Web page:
It will help in sorting out the irritant of cattle slaughter in Sinhalese-Muslim relations if there is recognition on the Sinhalese side that there has been blatant hypocrisy about it. Buddhism forbids killing but it gives no sacrosanct place to cattle, so that it becomes difficult to understand why the agitation has been only against cattle slaughter and not the slaughter of marine life and chickens. A fish taken out of water dies in agony in a process comparable to that of humans being drowned, but we have always had a Ministry of Fisheries. Broiler chickens are subjected to horrible confinement right through their lives, but there has been no agitation to stop their consumption. Pigs are first brutally clubbed and killed after red-hot pokers are introduced into them. But there has been no agitation to stop the killing of pigs through a horrifying process of torture. Two questions arise: Has the agitation been confined to cattle slaughter because the cattle trade has been a virtual monopoly of the Muslims? The second question: Is there not hypocrisy and racism behind that agitation?
I am prepared to respect Buddhist sentiments about killing, particularly on the part of Buddhists who are vegetarians. But there should be recognition of the fact that love of animals can go together with inhumanity towards human beings. The best known case was that of Himmler who was responsible for the organization and running of the death camps to exterminate the Jews. He used to sometimes take time off from his official duties to watch the killings take place. And yet, right through his life he had a passionate love of animals the sincerity of which was never doubted by any one. I must add that he was well-versed in Hindu and Buddhist scriptures.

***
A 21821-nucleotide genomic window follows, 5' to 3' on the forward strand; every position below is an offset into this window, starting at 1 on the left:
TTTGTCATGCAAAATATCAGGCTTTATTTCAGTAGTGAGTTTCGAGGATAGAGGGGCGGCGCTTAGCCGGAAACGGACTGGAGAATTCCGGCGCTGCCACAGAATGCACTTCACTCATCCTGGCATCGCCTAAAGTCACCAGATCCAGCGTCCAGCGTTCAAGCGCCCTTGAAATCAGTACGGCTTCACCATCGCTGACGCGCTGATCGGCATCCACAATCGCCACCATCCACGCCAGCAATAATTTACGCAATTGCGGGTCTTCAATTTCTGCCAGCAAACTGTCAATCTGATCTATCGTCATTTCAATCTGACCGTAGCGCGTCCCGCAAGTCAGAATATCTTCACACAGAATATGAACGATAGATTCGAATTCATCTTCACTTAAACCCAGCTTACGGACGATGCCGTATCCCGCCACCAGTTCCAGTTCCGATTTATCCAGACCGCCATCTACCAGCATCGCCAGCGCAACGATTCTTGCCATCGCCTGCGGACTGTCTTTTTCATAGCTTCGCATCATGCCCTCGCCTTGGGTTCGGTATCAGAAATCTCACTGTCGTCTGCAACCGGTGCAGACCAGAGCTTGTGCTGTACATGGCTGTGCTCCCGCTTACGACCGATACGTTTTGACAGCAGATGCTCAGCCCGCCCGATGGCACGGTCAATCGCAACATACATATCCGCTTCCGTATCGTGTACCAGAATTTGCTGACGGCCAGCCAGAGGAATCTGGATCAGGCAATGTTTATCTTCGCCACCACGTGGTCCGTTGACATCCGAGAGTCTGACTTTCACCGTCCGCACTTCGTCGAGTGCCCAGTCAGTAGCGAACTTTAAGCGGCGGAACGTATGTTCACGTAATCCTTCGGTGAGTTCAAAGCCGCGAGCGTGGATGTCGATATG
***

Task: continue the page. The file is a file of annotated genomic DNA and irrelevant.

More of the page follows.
It is known in fact that many of the Nazi leaders, inhuman though they were to the point of being subhuman, were passionately fond of dogs. In one of Bunuel’s films the Ambassador in Paris of a Latin American dictatorship is told that a former Nazi had been apprehended in his capital city. He remarks, “I can assure you that he is a perfect gentleman”, and a female voice is heard asking – in a delightful satirical thrust – “Is he fond of children, dogs, and Mozart?” Some of the Nazi leaders may have had a humane side. So, while respecting genuine Buddhist sentiments we have nevertheless to ask what there might be behind supposed humane concerns over cattle slaughter. In any case, what has to be done to remove that irritant is quite straightforward. The Government should take steps to compel humane methods of slaughter, and to end the malpractices that have grown in the cattle trade. If the Buddhists want to stop cattle slaughter altogether, it is something that they should take up with the Government. It should not be allowed to prejudice Sinhalese-Muslim relations.